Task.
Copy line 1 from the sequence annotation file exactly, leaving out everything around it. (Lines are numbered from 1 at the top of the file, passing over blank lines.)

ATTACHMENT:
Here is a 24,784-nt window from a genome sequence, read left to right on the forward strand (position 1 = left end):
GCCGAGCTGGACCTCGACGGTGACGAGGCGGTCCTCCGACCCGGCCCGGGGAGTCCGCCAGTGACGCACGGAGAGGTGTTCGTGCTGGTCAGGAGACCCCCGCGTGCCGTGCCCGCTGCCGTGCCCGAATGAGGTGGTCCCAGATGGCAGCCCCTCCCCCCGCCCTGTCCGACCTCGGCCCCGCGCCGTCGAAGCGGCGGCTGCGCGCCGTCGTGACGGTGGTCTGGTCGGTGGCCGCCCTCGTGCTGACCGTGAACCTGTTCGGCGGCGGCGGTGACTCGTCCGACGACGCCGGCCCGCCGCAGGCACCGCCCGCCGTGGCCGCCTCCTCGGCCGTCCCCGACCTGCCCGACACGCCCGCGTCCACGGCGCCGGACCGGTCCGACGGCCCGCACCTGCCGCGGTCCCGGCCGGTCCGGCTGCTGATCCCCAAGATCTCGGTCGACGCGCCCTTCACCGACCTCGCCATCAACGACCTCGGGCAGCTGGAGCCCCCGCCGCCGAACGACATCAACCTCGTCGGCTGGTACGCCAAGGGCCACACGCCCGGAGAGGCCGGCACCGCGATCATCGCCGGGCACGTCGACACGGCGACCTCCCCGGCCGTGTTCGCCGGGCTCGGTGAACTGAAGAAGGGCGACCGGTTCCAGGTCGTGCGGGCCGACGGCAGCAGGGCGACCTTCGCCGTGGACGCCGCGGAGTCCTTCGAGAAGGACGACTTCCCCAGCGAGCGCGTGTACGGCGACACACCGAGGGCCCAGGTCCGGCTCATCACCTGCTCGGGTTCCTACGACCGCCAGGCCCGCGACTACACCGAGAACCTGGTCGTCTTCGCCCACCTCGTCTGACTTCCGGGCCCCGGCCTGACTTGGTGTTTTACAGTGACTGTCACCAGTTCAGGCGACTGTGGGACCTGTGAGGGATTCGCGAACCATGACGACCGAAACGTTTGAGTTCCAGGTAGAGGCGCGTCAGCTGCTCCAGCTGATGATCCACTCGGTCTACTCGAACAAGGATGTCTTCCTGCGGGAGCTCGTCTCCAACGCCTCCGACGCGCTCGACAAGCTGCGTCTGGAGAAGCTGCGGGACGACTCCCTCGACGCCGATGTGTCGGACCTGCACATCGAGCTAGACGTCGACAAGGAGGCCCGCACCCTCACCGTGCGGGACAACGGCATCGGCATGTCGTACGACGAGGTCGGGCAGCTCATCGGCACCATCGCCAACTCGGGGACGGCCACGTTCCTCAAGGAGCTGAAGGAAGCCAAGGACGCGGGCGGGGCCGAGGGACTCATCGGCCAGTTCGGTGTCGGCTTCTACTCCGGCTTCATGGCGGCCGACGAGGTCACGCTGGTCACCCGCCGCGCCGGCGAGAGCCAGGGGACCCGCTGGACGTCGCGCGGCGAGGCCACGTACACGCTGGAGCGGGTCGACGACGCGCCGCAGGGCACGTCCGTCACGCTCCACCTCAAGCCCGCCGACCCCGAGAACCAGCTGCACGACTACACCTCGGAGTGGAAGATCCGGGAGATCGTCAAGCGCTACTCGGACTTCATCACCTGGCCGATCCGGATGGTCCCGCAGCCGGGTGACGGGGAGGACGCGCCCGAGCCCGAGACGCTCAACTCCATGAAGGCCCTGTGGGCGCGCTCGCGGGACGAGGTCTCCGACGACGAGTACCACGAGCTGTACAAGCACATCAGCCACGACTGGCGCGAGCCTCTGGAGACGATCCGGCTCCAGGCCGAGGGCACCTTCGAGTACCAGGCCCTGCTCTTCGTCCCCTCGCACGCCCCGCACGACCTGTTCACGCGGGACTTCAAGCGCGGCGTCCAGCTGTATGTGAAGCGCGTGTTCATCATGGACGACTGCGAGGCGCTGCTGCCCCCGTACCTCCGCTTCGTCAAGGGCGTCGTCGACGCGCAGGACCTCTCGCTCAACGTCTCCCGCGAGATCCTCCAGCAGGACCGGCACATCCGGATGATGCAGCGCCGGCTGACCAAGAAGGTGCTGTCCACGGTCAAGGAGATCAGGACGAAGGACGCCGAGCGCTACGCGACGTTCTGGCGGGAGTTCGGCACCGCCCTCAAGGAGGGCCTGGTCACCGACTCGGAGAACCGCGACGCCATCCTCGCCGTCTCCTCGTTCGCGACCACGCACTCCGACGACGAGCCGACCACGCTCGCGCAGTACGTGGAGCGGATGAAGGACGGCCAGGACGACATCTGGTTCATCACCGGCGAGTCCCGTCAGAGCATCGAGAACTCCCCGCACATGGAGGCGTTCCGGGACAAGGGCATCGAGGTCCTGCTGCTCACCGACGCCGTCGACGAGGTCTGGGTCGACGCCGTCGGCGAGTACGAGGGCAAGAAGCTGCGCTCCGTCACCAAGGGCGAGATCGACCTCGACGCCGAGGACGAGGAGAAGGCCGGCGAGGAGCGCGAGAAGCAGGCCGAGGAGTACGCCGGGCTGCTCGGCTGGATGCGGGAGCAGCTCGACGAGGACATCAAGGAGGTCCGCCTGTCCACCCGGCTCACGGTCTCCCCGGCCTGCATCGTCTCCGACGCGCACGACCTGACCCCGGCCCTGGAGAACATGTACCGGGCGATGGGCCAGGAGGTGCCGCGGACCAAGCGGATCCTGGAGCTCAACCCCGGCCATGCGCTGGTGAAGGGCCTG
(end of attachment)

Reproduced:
Here is a 24,784-nt window from a genome sequence, read left to right on the forward strand (position 1 = left end):